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A second video can be viewed here: https://vimeo.com/92650174 but it focussed on the background leaves instead of the bird.
Historically known thoughout Europe simply as Robin in the English language. It is only the Americans who seem to add "European" to everything found in Europe but not in America. A list of historic English names can be found here: https://www.rspb.org.uk/wildlife/birdgui...When Europeans first discovered America and started to move there they gave the same names they were used to to similar looking birds which they found there even though they were actually totally different species. The Birding authorities there have since added the prefix "American" to their own species, and "European" to those found in Europe, and also "Common" to some species. European is not true in the case of the Robin as it is also found in Northern Asia, through to Siberia and northern Africa. Over the years many variations of name have been used, including English Robin and Robin Redbreast The American Robin is not a Robin at all, it is actually a member of the Thrush family. Robins (there are many species) used to be included in the Thrush family (Turdus), having started out in the Wagtail family (Motacilla), but are now considered to be Chats!In fact Common names vary from country to country and it is for this reason the the Latin Scientific name, also known as Binomial, is the most important field in our database, as that alone is used for positive identification.Where I live a Robin is called a Petirrojo!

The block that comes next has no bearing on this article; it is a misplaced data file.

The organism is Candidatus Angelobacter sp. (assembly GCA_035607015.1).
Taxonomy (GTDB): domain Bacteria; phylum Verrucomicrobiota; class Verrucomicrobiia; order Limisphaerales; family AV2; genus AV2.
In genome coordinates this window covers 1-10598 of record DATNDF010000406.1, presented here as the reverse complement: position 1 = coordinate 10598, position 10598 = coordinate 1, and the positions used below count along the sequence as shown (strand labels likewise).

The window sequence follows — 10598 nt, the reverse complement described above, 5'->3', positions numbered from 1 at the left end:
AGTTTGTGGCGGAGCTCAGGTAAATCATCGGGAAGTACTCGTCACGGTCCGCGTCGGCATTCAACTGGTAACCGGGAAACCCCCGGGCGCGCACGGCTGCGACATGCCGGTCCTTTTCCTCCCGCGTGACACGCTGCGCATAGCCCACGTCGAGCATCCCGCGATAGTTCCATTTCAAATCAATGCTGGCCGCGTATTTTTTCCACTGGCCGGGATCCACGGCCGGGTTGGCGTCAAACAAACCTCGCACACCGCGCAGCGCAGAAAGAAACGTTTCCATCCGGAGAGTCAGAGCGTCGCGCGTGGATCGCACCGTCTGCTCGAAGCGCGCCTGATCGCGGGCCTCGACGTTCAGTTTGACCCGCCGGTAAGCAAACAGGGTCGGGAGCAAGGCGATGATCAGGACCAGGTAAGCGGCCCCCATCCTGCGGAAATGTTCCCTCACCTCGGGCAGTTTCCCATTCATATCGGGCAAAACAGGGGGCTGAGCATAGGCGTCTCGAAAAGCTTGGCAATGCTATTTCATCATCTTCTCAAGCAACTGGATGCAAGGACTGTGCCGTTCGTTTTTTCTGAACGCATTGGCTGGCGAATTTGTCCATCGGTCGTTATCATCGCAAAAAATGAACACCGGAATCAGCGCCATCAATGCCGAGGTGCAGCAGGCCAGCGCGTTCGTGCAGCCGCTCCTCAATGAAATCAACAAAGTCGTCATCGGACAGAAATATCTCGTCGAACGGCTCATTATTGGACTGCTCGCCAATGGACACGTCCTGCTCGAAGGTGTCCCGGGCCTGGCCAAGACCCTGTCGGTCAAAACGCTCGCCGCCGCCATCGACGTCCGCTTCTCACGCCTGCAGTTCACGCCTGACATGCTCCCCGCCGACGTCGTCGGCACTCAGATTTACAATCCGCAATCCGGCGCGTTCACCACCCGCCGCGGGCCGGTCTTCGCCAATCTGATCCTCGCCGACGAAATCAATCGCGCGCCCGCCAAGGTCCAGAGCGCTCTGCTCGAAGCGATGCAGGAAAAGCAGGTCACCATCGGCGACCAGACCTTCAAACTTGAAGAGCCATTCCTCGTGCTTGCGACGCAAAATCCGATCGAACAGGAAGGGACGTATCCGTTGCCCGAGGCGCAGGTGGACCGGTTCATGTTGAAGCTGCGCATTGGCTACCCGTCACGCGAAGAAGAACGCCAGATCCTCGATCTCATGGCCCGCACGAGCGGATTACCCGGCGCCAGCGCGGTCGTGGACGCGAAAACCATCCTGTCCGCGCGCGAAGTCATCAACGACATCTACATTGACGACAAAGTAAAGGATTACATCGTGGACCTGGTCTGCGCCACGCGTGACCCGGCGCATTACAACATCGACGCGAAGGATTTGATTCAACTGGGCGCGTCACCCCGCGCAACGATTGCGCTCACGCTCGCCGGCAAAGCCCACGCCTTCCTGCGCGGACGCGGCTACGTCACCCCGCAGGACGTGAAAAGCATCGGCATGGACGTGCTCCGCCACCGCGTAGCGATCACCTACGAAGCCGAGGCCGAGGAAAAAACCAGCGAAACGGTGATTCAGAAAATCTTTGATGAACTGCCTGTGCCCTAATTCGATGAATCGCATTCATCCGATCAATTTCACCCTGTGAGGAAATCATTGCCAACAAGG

It's a European robin. Very beautiful
nice images malcolm!
Spotted on Apr 4, 2014 Submitted on Apr 22, 2014
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